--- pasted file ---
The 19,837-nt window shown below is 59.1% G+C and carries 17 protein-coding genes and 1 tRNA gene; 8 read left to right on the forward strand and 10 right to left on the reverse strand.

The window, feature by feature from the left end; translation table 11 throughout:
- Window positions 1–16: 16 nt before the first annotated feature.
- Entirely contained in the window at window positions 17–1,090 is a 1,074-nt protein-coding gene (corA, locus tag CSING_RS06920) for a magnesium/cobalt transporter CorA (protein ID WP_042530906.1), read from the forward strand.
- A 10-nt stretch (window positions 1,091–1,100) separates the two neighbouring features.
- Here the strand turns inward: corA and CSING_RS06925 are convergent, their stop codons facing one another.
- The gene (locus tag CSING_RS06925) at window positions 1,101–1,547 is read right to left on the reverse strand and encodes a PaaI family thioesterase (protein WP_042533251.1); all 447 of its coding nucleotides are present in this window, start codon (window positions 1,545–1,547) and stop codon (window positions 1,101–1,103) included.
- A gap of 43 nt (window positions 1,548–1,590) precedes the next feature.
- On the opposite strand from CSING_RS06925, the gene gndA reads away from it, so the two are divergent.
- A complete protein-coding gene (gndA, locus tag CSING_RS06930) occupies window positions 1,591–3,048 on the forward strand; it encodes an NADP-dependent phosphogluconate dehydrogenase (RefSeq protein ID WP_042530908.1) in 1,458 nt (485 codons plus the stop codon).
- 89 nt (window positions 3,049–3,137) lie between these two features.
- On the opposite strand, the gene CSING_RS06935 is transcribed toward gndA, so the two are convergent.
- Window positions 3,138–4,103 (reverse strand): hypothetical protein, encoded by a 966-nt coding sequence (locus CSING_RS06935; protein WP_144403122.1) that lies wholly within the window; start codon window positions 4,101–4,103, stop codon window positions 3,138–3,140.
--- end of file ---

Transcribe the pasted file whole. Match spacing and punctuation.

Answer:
The 19,837-nt window shown below is 59.1% G+C and carries 17 protein-coding genes and 1 tRNA gene; 8 read left to right on the forward strand and 10 right to left on the reverse strand.

The window, feature by feature from the left end; translation table 11 throughout:
- Window positions 1–16: 16 nt before the first annotated feature.
- Entirely contained in the window at window positions 17–1,090 is a 1,074-nt protein-coding gene (corA, locus tag CSING_RS06920) for a magnesium/cobalt transporter CorA (protein ID WP_042530906.1), read from the forward strand.
- A 10-nt stretch (window positions 1,091–1,100) separates the two neighbouring features.
- Here the strand turns inward: corA and CSING_RS06925 are convergent, their stop codons facing one another.
- The gene (locus tag CSING_RS06925) at window positions 1,101–1,547 is read right to left on the reverse strand and encodes a PaaI family thioesterase (protein WP_042533251.1); all 447 of its coding nucleotides are present in this window, start codon (window positions 1,545–1,547) and stop codon (window positions 1,101–1,103) included.
- A gap of 43 nt (window positions 1,548–1,590) precedes the next feature.
- On the opposite strand from CSING_RS06925, the gene gndA reads away from it, so the two are divergent.
- A complete protein-coding gene (gndA, locus tag CSING_RS06930) occupies window positions 1,591–3,048 on the forward strand; it encodes an NADP-dependent phosphogluconate dehydrogenase (RefSeq protein ID WP_042530908.1) in 1,458 nt (485 codons plus the stop codon).
- 89 nt (window positions 3,049–3,137) lie between these two features.
- On the opposite strand, the gene CSING_RS06935 is transcribed toward gndA, so the two are convergent.
- Window positions 3,138–4,103 (reverse strand): hypothetical protein, encoded by a 966-nt coding sequence (locus CSING_RS06935; protein WP_144403122.1) that lies wholly within the window; start codon window positions 4,101–4,103, stop codon window positions 3,138–3,140.